Daily O'Collegian, 1989-01-31
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''! i oklft historical bqcikty ' " -t- '. building fiw 1 oklahoma city, ok 73103 $ life '' a the daily -4 ---r,-- 0'colle 'ir"9, '4 fflbtcd state university, stillwater, okla . v,, tuesday, january 31, im , amnesty international tries to 'write' wrongs by ann krenowicz contributing writer some oklahoma state university students believe they can "write a wrong." the osu chapter of amnesty international hosted write-a-thon saturday to help end human rights abuses around world. "no one has right do people what governments do. i feel outraged, so write these letters," said sociology freshman jim gramlich, coordinator. "it's my own form patriotism. instead parading saying.'gosh, i'm proud be an american,' using freedom stand up wrongs," he said. more than 15 wrote letters and signed petitions urge in countries such as chad, bulgaria, kenya, china, yugoslavia, mexico, south africa, release "prisoners conscience." are non-violent detained for their beliefs, race, sex, religion, or ethnic origin, gramlich "we also advocate fair prompt trial all political prisoners," said, "and torture executions, including death penalty united states." susan allen, history graduate student, described group "optimistic," even though work might just "drop bucket." ( sandra goveia, sciencesociology senior, agreed that if everyone thought couldn't make difference, there wouldn't any letters. shouldn't isolationists, thinking only our country rights," goveia said."our inalienable, like jeffer son said. . .so here i am writing a letter." the students agree that their letters, combined with many others, can make difference. gramlich said released prisoner from dominican republic told amnesty interna-tional,"when first two hundred letters came, guards gave me back my clothes. then next and prison director came to see me. "when pile of arrived, got in touch his superior. kept coming 3,000 them. president was inform- ed. the letters still kept arriving, and president called prison told them to let me go." a british lawyer founded amnesty international in 1961 see page 2 north faces trial, 12 felony charges washington (ap) - oliver north's iran-contra trial will begin tuesday with president bush free of a subpoena seeking his testimony but former reagan still "subject to call," the judge in case said monday. pprtions reagan's diary also might be required as evidence, u.s. district gerhard gesell ruled. however, he rejected bush's which criminal charges. when north, who was indicted last march, walks into courthouse near foot capitol hill, become first figure affair stand trial. many same witnesses testified nationally televised congressional hearings two years ago are expected called by prosecutors, including attorney general edwin meese iii and secretary, fawn hall. at side brendan sullivan, an aggressive lawyer represented before panels investigating affair. hearing friday, government had sought quash subpoenas from both well records reagan. lawyers have "made no showing that has any specific information relevant material indictment makes it necessary or appropriate require appearance." "president shall remain subject call on ... subpoena" served him december, three-page order. wouldn't witness "unless until" court issues another order after giving justice department opportunity list their . objection hearing. -gesell quashed for diary, except what described "narrow exception." would renewal" if support claim ordered, directed, requested or, advance knowledge, condoned alleged false statements, doeument-removal destruction" other crimes amnesty urges world to oppose executions london (ap) international on monday urged the pressure iran halt a six-month campaign of political during which more than 1,000 people have died. london-based human rights group made its plea in statement submitted united nations commission is scheduled begin annual meeting geneva. detailed other abuses it said persisted iran, including torture, detention without trial and "cruel, inhuman or degrading punishments. also was concerned about massive anti-drug crackdown 21 recorded instances amputation, usually four fingers right hand, considered degrading." tehran radio reported sunday that 22 drug smugglers were hanged publicly various iranian cities previous three days, raising total 113 launched two weeks ago. "amnesty community use whatever channels are available persuade government put an end present wave public implement observe judicial procedures safeguard citizens," said. "since july 1988, has over names prisoners who reportedly been executed," o, currences state of the apple. . i math center officials consider buying computers from man who invented apples, page 3. 1 t animal rights. . i an osu philosophy professor discusses her view on rights., page 5. trophy talk. . i a much-heralded hunk of metal is an ambassador for o-state, page 4. 1 even warmer. . i tuesday will be sunny and warm with a high in the upper 70s. centennial fact. . i legendary wrestling coach bd gallagher started the osu dynasty in 1916. national black history month blacks to celebrate heritage by cheryl bilderback senior staff writer february is national black history month. the purpose of celebration to promote awareness americans and their contributions this country. "we will never forget tribulations we went through, but i like think mooth as accomplishments blacks have made," said teresa newson, student counselor at minority programs. "one can't look made america without looking suffering." people progressed through slavery segregation continue progress in areas decreasing racism, she said. growth plantations new world prompted slave trade between africa americas. first shipload slaves arrived virginia 1619. were bought help cultivate tobacco cotton southern plantations. number grew grew. beginning american civil war on april 12, 1861 was freedom for americans. although awarded legally 18th amendment 1865, much time lapsed before they 'every month, every day, we need to sensitize the majority what blacks have gone through. this knowledge won't change racism, but when and whites see contributions, they will become emotional it.' teresa newson minority programs counselor were granted voting rights, civil liberties and rights. in 1954, racial segregation public schools was ruled un-constituional 'brown vs. board of education'. with the rights act 1964, discrimination based on race, color, religion or national origin outlawed. "every month, every day, we need to sensitize majority what blacks have gone through," newson said. "this knowledge won't change racism, but when whites contributions, they will become emotional it." 462 black students make up less than one percent oklahoma state university's population, a whole month celebration planned. feb. 1, teleconference, "beyond dream," be aired student union little theatre noon 2 p.m. this conference focus contributions people made, she throughout the month, different topics discussed in teleconference will be localized for a forum. these include education, politics, military, business and economics social issues. people from community, state faculty act as facilitators. ron beer, vice president of student services, has sent letter to accompany calendar events encourage participation campus- ( wide. february also mark crowning 1989 miss black osu mr. debonair. organization attend big eight government conference boulder, colo, where they were recognized outstanding school last year. desjean peyton, past organization, received senior. on feb. 26, soul food buffet opened at 3 p.m. su ballroom. "when slavery, we would have to find a way eat the foods available us," newson said. "we" found parts of pig white men wouldn't eat." traditional foods, known as soul food, include feet, pork, beans, corn bread, ribs and greens. on feb. 28, play, "for colored girls who consider suicide," will be shown in su little theatre at 7 p.m. osu students are directing acting play. "the play is real emotional," "it tells struggles black women their survival dealings with too. "in slavery days-, good-looking woman had hard time going untouched by master, his sons nephews. "and when americans took man used him stud breed or traded off, this broke up families. being many women." result, most families consist single parents, now people ' must deprogram minds, they work for strong self-concept, he "we've been brainwashed 200 years that were incompetent contributed nothing," she takes self-see page & aaaaaaaaaaaairbi 'p vssbswh huamw ' '"'lihkv aaaaaaaaaaaaaamaaaaav.'?baiaaaa laa wukr )llihe s?fll 'aaaaaaaaabaaaaaaaaashaaaab aabjaaah s aaaaaah ''aaaaaaaaaaahkinhbaaaaaaaaaaaaaaaaaaaaaaaaat lacaaaaaaa8bdaaaaah phhi m aaaaaaaaaiesbahaaaaaaaabbw aaaaaaaaaaaaanbaaaaaaibawbaab cmpping away .pho.obyan.oniohansen brandon wave takes his turn at chopping down a pole that was used in the sigma nu frontier ball this past weekend. pledges spent most of sunday clearing debris for decorations annual event.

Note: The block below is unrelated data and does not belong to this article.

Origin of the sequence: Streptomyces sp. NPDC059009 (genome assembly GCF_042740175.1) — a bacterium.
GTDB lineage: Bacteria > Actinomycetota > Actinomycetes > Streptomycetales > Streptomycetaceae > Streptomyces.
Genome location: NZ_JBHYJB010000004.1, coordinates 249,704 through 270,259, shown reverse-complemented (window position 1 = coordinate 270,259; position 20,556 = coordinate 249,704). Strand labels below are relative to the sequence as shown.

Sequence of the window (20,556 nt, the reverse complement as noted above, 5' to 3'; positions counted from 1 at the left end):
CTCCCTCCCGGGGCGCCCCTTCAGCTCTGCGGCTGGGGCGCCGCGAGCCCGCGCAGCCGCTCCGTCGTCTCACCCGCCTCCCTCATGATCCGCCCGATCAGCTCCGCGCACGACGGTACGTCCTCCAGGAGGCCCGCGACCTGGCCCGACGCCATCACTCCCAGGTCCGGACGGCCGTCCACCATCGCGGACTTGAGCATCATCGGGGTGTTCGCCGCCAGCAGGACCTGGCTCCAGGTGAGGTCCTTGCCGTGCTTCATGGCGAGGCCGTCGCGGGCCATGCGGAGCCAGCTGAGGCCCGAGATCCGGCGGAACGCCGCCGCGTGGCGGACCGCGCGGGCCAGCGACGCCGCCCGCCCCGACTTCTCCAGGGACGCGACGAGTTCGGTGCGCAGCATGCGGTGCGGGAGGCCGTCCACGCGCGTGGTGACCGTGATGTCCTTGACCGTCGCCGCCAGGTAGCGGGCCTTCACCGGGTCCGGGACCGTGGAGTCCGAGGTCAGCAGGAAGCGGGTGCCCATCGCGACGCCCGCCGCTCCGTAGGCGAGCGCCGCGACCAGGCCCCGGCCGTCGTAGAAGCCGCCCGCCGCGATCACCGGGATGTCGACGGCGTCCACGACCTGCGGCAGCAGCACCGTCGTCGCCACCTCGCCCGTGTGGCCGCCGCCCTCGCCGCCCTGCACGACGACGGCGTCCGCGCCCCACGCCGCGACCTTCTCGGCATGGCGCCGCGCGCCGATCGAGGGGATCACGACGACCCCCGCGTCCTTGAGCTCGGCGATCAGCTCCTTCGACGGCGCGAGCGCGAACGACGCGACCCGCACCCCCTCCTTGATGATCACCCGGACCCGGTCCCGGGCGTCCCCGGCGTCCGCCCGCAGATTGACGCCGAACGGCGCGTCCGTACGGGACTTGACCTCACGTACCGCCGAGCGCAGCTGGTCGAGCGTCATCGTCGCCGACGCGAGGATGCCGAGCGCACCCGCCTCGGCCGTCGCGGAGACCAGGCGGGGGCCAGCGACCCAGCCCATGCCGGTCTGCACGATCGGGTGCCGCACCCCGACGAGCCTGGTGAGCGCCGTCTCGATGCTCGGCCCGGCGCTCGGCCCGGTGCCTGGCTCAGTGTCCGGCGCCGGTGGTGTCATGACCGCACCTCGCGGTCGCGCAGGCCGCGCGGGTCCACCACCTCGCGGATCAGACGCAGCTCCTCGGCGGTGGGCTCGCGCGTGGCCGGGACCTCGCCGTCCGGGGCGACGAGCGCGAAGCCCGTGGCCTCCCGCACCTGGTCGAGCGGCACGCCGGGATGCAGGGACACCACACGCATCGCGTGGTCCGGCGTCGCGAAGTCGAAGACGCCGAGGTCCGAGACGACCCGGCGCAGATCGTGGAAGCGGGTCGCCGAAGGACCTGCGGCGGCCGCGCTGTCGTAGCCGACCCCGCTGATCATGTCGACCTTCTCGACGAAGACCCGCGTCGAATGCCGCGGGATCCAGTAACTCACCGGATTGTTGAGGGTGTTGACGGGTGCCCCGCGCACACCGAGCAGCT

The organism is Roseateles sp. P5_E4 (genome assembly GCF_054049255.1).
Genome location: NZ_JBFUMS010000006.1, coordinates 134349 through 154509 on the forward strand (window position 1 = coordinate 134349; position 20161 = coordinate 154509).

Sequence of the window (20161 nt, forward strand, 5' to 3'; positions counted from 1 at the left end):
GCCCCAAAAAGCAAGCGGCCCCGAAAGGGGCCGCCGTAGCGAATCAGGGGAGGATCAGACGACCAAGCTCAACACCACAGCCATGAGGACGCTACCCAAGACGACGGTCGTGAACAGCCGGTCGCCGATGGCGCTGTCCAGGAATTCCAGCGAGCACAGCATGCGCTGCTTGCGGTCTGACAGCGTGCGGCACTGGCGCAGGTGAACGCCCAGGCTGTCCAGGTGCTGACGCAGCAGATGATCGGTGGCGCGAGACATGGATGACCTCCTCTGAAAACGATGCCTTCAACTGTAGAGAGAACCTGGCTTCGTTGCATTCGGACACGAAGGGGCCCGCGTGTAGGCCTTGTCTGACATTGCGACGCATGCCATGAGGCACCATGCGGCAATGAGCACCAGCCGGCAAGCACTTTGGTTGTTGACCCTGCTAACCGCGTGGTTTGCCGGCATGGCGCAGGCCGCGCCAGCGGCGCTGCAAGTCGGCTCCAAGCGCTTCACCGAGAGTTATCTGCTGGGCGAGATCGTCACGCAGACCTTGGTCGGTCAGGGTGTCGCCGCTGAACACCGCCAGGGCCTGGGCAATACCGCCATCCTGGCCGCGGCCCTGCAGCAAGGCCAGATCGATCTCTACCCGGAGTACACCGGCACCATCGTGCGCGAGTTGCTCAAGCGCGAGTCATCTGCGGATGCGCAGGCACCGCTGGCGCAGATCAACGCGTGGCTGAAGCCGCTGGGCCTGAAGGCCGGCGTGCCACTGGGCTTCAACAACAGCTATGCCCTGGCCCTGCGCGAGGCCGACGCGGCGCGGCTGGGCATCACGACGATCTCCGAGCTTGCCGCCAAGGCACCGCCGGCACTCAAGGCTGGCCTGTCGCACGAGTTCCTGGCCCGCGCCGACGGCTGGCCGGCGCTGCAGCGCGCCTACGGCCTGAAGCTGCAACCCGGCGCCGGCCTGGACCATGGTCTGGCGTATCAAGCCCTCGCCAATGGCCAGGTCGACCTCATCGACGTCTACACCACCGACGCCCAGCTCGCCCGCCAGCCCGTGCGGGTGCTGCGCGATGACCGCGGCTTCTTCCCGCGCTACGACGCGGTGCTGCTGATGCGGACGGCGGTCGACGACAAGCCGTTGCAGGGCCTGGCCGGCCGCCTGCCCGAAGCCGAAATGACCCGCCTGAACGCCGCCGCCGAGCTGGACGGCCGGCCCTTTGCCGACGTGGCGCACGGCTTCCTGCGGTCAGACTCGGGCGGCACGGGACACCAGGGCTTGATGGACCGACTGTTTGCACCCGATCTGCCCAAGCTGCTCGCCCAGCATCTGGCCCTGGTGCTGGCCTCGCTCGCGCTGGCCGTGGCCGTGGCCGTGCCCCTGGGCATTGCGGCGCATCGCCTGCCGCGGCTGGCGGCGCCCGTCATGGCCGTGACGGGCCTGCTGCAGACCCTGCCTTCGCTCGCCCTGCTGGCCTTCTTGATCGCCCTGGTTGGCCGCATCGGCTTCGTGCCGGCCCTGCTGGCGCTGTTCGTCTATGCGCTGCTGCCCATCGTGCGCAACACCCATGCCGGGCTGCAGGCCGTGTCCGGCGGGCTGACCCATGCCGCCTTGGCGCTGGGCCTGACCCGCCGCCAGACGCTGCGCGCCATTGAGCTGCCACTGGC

|Title||Daily O'Collegian, 1989-01-31|
|Subject||Oklahoma State University-Students-Newspapers; College student newspapers and periodicals-Oklahoma; Sillwater, (Okla.)-Newspapers|
|Description||The student-run newspaper at Oklahoma State University from 1924 -|
|Publisher||Stillwater, OK; Oklahoma State University, 1924 -|
|Relation||The Daily O'Collegian|
|Rights||Copyright 2011 Board of Regents for the Oklahoma Agricultural and Mechanical Colleges. All rights reserved|